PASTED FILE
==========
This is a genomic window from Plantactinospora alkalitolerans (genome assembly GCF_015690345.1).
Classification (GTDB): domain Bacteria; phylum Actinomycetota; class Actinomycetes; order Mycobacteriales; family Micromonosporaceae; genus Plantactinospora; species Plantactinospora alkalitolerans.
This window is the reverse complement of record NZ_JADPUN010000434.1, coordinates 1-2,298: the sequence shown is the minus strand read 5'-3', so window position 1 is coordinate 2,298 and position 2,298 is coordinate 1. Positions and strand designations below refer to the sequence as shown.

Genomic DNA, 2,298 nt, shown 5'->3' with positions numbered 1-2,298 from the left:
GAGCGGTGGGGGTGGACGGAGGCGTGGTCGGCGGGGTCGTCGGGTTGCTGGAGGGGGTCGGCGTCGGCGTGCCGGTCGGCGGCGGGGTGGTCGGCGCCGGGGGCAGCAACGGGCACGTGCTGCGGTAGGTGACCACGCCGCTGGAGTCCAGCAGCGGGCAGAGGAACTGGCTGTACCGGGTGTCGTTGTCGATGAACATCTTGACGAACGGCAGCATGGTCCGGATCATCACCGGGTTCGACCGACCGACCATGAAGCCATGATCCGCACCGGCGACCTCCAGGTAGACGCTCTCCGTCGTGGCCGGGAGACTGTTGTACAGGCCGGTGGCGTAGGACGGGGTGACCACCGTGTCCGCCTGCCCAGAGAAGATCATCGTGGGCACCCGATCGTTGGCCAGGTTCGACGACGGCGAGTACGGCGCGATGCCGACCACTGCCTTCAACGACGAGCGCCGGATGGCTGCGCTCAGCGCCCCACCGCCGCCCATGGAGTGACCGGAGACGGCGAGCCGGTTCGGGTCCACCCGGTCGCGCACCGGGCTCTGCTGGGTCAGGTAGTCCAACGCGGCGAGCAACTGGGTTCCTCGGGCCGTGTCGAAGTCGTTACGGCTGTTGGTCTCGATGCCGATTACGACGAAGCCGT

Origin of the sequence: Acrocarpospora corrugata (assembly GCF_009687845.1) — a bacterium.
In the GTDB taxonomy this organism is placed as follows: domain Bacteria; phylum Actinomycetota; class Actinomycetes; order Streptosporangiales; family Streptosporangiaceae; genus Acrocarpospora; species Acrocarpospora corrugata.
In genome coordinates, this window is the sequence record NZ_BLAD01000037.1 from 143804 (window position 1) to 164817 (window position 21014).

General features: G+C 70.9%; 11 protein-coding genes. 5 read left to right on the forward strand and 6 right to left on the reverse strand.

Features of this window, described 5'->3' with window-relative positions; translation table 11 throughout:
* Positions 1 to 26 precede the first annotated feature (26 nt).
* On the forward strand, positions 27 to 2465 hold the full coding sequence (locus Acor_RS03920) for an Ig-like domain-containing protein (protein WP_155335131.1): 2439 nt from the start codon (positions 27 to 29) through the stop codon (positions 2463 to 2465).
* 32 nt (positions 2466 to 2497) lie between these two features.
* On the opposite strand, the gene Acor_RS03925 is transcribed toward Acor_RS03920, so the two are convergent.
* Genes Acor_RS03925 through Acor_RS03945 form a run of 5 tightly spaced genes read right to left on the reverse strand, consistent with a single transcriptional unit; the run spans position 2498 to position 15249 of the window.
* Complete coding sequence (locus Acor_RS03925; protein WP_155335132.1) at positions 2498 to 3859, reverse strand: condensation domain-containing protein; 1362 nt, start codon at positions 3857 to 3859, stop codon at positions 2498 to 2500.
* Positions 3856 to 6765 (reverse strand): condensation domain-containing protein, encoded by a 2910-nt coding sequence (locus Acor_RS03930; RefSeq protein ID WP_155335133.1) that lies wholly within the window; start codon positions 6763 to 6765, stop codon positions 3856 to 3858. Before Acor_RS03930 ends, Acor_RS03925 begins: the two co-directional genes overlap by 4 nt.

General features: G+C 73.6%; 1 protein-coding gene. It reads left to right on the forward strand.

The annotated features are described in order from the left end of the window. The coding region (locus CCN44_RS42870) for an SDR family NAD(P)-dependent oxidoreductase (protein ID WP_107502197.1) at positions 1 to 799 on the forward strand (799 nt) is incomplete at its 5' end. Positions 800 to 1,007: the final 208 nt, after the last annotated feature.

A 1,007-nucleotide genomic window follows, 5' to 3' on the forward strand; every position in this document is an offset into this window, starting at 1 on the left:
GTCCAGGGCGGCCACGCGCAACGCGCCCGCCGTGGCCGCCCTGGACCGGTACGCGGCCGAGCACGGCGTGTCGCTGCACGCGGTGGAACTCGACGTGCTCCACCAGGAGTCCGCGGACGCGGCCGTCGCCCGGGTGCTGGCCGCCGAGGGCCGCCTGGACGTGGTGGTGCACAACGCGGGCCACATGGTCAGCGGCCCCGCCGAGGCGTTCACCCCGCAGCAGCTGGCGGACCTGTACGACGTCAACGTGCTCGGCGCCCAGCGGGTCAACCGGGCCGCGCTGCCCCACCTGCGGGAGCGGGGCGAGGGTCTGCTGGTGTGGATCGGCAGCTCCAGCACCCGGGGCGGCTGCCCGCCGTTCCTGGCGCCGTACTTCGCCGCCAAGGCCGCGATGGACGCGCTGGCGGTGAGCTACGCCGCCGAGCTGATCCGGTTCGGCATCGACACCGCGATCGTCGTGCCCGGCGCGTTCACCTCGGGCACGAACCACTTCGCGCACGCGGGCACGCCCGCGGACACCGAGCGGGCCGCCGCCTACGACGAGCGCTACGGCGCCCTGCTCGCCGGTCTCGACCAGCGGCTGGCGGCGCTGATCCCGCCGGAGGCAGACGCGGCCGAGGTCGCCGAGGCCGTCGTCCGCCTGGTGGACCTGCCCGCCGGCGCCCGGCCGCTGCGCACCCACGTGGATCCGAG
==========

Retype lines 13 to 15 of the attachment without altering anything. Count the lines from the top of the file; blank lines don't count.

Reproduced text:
* 32 nt (positions 2466 to 2497) lie between these two features.
* On the opposite strand, the gene Acor_RS03925 is transcribed toward Acor_RS03920, so the two are convergent.
* Genes Acor_RS03925 through Acor_RS03945 form a run of 5 tightly spaced genes read right to left on the reverse strand, consistent with a single transcriptional unit; the run spans position 2498 to position 15249 of the window.